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Barend's got a great article here at the COW that covers interlacing with AE.
As for your Qs:
1)Either way is fine since you're not rendering to fields. Stretching in the Output Module may create field mush IF you render out with fields.
2)Your footage, when interpreted correctly would have its fields merged to create a frame in AE. So effectively, you are rendering out from AE, not the original interlaced footage. And AE will be looking at the frames. You don't lose any pixel resolution but you will lose some motion smoothness going from 29.97 interlaced to 29.97 progressive.
3)Asking any computer to playback 59.94fps in realtime may be a bit too much to ask for. The fact that it is destined for the Web only compounds the issue. There's always a compromise between quality and efficiency when delivering movies for the Web.
In fact, you may want to look at a lower frame rate than 29.97 for your Web movie. Try 18fps. That will lower the bandwidth requirements; making your movie more accesible to viewers.
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First let me say 'thank you' - thank you. Now for my follow-up to your responses:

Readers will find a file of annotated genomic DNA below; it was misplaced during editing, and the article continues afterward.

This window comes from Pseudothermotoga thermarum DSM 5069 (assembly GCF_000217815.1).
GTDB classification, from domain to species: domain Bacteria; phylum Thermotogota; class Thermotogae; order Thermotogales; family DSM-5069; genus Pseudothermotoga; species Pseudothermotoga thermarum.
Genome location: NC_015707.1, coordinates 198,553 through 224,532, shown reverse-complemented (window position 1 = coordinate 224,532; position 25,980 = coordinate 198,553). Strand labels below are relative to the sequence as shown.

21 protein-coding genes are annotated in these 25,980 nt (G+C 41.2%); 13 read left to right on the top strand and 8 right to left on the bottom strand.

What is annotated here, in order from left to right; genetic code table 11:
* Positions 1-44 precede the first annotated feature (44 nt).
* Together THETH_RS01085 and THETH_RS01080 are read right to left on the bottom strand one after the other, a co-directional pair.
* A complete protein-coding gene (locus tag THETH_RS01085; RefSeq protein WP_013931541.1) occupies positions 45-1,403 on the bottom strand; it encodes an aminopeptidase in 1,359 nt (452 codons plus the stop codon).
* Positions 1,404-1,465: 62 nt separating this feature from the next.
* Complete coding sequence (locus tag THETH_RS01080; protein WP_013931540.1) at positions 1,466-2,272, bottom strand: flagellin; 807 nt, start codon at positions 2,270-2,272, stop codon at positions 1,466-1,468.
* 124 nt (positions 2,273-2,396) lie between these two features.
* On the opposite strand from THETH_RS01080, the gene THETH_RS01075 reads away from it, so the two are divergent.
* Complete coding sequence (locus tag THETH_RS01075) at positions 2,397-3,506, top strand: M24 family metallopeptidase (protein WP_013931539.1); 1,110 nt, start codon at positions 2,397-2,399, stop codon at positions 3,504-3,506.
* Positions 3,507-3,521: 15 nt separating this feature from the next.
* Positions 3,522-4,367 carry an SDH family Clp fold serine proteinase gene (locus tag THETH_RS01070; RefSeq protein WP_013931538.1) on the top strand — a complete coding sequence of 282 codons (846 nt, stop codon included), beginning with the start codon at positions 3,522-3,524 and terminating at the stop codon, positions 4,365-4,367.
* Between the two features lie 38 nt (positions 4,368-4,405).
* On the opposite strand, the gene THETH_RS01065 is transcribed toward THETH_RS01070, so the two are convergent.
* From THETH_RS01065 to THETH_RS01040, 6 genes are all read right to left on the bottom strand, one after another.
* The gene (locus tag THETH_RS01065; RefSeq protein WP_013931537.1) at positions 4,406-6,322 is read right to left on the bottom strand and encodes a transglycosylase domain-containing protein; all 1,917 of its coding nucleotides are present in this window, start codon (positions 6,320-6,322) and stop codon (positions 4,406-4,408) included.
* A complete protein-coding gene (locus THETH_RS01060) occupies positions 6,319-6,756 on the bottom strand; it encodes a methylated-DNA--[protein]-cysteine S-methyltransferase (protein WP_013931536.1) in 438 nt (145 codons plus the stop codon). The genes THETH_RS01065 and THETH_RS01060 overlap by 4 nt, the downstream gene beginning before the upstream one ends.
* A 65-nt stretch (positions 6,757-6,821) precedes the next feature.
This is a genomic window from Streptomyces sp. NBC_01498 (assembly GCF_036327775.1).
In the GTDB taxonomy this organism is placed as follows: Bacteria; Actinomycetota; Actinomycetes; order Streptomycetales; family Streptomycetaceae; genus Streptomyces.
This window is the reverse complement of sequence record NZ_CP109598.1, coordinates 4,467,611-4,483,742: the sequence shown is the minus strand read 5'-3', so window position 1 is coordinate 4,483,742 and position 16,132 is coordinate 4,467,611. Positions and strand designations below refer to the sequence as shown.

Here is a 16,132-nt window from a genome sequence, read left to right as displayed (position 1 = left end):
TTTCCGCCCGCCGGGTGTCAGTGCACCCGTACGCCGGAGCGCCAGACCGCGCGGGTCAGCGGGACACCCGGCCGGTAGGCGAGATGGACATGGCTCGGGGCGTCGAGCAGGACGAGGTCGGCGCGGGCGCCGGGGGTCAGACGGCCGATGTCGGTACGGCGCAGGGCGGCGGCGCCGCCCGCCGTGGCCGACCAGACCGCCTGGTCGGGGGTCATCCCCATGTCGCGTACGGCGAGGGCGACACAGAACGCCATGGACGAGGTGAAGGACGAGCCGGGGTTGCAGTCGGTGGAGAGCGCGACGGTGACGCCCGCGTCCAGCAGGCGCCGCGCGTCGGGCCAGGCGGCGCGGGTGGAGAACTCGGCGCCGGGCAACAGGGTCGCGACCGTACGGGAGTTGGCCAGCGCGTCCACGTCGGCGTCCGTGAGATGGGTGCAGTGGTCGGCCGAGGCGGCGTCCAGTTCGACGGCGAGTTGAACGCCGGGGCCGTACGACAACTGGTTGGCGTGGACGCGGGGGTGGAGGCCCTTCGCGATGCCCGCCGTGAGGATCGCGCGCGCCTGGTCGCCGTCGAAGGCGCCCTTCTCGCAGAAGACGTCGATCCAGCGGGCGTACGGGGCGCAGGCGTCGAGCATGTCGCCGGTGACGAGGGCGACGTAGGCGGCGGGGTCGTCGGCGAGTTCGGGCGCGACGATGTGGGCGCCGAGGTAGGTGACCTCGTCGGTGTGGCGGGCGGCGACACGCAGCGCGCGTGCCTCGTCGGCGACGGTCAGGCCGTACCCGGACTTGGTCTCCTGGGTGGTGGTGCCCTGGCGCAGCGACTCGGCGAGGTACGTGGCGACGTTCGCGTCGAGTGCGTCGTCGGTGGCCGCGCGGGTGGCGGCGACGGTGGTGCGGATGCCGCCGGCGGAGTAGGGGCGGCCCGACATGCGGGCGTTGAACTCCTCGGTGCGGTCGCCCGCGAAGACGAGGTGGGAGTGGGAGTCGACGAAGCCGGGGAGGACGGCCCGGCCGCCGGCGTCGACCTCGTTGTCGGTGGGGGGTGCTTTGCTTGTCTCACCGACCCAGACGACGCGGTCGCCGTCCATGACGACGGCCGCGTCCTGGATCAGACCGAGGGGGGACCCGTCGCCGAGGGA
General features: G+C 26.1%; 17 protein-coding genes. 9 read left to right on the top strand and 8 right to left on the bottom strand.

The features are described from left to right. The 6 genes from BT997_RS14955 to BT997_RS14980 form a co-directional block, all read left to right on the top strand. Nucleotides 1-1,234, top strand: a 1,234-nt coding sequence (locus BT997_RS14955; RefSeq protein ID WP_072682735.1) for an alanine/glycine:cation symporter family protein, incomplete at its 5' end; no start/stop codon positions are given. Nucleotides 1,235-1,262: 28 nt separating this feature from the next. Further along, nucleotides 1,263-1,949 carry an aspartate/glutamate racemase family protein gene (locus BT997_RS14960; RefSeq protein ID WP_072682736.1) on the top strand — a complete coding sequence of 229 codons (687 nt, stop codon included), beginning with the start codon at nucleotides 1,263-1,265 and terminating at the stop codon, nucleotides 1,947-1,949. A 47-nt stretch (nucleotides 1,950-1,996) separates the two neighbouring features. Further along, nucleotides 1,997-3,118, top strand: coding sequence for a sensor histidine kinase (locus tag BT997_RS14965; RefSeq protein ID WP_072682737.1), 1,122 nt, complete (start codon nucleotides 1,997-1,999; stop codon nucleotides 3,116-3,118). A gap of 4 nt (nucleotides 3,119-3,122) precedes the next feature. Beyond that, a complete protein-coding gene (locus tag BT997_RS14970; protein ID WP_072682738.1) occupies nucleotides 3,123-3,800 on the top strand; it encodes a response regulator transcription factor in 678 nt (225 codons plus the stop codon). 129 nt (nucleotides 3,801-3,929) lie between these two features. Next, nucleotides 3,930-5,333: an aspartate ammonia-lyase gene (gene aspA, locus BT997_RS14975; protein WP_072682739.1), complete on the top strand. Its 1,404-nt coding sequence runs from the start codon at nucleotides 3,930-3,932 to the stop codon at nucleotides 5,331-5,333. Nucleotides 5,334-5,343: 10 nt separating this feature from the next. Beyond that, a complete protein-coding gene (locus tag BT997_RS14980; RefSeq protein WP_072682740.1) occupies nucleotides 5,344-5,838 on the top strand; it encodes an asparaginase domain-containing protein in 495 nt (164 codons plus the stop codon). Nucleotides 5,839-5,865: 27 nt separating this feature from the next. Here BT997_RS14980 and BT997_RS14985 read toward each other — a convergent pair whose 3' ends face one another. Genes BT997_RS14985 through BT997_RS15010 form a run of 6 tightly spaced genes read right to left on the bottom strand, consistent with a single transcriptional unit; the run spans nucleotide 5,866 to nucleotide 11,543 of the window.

"Either way is fine since you're not rendering to fields"
So effectively there is no difference between using the stretch feature or dropping my composition into another composition with a different frame size. Good to know. I'll use the stretch feature since it is easier.
"Your footage, when interpreted correctly would have its fields merged to create a frame in AE"
So AE doesn't simply throw away fields? It interpolates full frames from both fields automatically as part of the rendering process? The reason I was questioning this was because at one point I accidentally rendered out footage for a DVD WITHOUT fields. All video looked really low resolution. After redoing it, with fields, it looked a lot better. That is why I assumed AE throws away fields completely. It is however possible that while encoding to MPEG2 (in encore), it reinterlaced the deinterlaced footage, resulting in a two-step degrading of video, giving the effect I experienced.